Food Not Bombs serves free food October 6 in Alexandra Park.
I'm sitting cross-legged in the middle of a path in Alexandra Park on Bathurst, beside a shopping cart and pots, buckets and bags of squash, spaghetti and granola bars. 'Free food!' yells an organizer who calls herself Animal.
This freebie feast comes courtesy of Food Not Bombs, a North America-wide anarcho network that traces its lineage to the 1980s anti-nuke movement in New England. The group sees food giveaways as the quintessential protest against war and poverty.
It feels surprisingly natural to be sitting here downing pasta with my hands (they forgot the cutlery) as the sun sets. I'm getting into it until -- mid-mouthful of slippery spaghetti -- Animal tells me that she dumpster-dived for most of this dinner.
Turns out that's a critical part of Not Bombs' ethos. If only the corporate food system didn't waste precious food, members believe, there would be enough for everyone -- which is why they put a huge premium on searching out and serving recycled nourishment.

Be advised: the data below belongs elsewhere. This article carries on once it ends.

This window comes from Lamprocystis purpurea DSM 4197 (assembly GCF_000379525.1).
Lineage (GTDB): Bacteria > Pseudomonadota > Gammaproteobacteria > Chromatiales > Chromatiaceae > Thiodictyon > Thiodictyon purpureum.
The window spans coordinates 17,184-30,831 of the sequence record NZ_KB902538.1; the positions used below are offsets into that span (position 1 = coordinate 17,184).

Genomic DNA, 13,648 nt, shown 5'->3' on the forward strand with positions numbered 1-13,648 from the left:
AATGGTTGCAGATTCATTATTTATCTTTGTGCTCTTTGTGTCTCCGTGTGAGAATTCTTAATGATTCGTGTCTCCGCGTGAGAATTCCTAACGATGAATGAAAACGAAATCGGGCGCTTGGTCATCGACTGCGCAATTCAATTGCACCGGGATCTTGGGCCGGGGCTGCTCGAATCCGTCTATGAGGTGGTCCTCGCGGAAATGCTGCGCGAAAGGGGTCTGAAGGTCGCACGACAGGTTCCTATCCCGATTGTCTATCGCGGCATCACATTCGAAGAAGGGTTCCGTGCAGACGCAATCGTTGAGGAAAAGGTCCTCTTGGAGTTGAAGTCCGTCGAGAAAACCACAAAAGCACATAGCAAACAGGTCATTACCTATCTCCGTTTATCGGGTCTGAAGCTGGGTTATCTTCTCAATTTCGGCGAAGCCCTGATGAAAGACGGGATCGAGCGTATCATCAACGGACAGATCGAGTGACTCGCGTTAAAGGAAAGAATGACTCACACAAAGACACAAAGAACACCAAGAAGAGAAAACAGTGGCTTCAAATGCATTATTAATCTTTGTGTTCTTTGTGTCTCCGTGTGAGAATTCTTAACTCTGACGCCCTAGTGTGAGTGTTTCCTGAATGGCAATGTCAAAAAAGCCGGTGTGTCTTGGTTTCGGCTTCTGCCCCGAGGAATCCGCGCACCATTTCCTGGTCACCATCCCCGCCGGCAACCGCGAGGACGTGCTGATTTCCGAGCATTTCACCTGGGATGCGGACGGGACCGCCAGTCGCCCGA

The international org has managed to provide eats like this throughout the world, in New Orleans after the hurricane and New York after 9/11, among other places.
I'm having a little trouble chewing on this info right now but am slightly reassured by the fact that Animal, along with her co-scavenger Adrian Morrow, a Ryerson journalism student, report they spent an hour cooking this vegan repast in Food Not Bombs' borrowed kitchen at Bike Pirates, the bike collective just a little north on Bathurst.
The granola bars, Animal says, arrived via the trash bin of a convenience store, and last week's pizza meal was taken from Amato's garbage.
Despite the wee bit of indigestion setting in, I can see their point. Slowly more diners drift in, including a young activist, an older man, an OCAP member out to show his support and a young couple who are regulars.
Free food happens every Friday night in this park.
I suddenly feel lucky -- that I haven't had to dream about food, and that I live in a city where someone thinks it ought to be served without a price tag.